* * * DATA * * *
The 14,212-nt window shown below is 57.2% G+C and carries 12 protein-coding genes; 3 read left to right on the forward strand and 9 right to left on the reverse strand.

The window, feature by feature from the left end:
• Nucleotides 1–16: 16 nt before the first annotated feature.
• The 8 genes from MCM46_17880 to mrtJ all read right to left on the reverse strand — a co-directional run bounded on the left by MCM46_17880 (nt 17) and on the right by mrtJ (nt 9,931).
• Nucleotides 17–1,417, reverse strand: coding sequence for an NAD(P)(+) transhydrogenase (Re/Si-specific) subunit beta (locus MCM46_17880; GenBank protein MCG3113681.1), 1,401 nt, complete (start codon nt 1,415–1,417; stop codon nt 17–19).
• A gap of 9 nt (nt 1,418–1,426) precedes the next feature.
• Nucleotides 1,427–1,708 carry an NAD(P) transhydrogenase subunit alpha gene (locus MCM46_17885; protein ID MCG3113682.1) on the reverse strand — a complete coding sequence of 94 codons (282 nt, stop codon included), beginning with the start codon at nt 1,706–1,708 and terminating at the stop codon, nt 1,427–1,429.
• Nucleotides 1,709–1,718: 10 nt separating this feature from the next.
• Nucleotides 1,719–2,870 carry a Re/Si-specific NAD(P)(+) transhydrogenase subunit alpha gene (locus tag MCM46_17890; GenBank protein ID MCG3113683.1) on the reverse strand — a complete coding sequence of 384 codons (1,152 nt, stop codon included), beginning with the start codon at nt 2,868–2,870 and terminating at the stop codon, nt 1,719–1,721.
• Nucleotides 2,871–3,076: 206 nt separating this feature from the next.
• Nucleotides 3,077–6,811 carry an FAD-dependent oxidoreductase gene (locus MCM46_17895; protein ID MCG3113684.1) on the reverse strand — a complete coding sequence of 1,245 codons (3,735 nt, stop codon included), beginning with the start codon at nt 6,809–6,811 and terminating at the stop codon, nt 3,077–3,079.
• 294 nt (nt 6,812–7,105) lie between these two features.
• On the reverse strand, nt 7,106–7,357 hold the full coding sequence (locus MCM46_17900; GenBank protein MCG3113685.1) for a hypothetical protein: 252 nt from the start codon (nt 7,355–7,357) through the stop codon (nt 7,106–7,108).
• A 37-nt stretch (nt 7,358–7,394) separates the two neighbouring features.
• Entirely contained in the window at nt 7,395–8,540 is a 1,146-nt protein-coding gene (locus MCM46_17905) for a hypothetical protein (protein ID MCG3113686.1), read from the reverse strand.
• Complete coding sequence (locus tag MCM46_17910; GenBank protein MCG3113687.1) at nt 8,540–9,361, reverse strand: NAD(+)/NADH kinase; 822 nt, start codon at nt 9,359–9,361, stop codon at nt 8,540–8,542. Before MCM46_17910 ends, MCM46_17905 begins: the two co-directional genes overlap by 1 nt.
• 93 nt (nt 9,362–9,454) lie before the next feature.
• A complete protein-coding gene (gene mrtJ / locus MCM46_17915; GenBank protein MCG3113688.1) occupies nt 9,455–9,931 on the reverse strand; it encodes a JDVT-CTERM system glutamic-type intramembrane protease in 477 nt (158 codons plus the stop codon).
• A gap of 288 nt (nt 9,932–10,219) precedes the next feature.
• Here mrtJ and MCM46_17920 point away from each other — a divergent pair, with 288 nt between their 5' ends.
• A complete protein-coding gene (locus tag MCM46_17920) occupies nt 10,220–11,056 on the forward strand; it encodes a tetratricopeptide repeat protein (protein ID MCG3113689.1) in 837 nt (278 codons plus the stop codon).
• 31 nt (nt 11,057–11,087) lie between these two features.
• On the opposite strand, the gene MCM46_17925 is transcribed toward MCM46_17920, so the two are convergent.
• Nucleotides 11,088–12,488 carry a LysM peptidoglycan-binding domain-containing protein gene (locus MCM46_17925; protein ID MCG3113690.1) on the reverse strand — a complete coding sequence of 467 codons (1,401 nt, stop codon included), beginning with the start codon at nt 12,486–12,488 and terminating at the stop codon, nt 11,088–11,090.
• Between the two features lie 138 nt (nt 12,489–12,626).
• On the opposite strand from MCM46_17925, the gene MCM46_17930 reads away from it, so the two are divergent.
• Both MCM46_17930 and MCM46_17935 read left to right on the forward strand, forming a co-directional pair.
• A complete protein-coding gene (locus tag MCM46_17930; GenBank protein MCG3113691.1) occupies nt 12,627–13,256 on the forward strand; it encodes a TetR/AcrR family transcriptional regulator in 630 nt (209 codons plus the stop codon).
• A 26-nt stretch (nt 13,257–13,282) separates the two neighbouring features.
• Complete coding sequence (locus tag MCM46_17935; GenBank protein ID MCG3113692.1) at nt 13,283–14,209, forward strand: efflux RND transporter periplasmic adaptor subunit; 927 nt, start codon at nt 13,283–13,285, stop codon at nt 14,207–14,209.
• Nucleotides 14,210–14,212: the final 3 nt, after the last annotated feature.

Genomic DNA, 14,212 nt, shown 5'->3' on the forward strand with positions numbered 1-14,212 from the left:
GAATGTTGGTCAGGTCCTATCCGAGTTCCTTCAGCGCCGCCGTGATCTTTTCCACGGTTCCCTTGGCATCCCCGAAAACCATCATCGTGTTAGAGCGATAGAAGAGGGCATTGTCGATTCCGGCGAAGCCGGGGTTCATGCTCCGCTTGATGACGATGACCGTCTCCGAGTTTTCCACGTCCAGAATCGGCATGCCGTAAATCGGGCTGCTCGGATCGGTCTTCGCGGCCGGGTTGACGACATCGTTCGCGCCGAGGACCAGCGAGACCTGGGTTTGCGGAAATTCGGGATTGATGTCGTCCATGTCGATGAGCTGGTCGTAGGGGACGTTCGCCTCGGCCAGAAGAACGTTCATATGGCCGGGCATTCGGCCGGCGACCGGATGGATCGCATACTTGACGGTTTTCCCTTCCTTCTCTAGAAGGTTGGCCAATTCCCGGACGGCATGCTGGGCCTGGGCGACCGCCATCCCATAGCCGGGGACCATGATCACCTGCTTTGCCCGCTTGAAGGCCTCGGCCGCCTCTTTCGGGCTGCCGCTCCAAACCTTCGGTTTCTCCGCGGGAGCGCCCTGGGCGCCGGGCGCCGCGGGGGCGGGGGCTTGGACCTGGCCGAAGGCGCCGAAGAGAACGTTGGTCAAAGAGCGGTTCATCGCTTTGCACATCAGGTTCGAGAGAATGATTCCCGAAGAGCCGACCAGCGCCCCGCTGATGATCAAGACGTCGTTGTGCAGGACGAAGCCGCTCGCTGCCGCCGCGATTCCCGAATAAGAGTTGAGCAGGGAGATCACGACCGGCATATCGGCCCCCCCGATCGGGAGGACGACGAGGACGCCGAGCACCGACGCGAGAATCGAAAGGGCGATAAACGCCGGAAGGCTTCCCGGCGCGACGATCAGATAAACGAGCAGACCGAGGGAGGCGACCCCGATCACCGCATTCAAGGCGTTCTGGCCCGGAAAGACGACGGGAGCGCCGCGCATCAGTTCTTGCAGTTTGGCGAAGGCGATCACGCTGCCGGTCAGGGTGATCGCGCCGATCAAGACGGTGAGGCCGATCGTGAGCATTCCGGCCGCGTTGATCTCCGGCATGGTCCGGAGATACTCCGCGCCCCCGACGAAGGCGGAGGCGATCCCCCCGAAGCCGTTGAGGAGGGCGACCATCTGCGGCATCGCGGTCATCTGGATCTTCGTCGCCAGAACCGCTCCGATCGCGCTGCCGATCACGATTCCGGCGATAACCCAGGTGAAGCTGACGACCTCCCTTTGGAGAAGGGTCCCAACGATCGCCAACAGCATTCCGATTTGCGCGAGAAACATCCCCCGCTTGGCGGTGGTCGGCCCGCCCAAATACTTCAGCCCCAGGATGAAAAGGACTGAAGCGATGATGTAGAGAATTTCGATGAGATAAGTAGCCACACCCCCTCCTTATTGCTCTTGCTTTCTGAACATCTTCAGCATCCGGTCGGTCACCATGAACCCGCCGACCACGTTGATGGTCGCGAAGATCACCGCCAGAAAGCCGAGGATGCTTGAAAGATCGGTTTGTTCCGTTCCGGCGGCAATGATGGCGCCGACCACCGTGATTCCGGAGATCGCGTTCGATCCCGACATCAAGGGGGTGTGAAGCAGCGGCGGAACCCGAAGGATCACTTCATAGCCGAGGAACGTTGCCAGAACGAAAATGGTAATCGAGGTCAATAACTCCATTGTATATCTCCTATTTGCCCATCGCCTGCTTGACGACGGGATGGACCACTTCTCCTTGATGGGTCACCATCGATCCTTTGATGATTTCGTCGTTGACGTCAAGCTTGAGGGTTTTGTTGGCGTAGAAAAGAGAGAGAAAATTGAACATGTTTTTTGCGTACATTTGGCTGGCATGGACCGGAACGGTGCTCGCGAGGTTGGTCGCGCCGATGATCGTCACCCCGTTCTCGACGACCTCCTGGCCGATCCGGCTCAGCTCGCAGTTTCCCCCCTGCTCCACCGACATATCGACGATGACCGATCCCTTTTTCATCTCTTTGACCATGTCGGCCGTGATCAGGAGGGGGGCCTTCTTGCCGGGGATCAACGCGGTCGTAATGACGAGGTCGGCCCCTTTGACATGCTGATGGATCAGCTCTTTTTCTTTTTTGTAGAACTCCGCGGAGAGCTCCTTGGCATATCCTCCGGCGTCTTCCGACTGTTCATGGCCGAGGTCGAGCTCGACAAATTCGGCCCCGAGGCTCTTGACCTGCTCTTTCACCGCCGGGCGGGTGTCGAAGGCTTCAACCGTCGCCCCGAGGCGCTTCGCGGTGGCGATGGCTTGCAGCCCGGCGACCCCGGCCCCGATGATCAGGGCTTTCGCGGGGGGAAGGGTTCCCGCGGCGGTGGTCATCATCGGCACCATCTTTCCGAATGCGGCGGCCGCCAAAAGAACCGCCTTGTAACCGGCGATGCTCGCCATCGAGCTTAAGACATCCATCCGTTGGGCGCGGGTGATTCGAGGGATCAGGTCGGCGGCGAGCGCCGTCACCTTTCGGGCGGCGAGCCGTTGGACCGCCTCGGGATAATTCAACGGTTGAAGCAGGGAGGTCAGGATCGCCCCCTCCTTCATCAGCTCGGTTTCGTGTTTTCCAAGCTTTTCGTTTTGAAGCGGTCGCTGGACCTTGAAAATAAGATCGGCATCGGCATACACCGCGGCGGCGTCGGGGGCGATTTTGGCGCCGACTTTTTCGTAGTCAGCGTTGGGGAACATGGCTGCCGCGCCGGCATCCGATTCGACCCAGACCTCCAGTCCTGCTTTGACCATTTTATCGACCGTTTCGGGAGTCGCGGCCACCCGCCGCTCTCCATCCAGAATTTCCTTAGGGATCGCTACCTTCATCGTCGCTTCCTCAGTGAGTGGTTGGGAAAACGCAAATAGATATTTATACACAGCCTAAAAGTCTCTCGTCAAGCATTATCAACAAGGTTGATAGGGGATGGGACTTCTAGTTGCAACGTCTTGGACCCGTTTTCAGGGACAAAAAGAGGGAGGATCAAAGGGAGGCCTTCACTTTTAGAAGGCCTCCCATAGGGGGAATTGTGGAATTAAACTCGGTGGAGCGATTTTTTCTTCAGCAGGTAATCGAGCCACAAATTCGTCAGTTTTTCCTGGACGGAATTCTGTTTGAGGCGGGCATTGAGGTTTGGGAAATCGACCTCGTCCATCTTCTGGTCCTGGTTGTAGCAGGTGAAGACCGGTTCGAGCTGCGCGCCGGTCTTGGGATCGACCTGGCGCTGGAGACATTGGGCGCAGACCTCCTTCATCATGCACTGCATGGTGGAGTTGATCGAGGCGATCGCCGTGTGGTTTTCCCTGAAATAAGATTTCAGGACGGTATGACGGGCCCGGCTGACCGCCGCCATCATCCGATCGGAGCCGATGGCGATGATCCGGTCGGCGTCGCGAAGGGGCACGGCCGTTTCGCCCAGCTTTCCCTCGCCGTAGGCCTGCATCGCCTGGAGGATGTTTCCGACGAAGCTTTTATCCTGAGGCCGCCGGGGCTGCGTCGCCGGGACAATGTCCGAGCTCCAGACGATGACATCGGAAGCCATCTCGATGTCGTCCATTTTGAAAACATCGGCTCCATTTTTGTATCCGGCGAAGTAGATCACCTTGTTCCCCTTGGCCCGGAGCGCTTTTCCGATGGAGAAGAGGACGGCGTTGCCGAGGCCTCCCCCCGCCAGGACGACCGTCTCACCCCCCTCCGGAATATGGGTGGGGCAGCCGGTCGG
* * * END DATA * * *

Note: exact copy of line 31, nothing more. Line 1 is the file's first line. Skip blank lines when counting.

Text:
• Nucleotides 14,210–14,212: the final 3 nt, after the last annotated feature.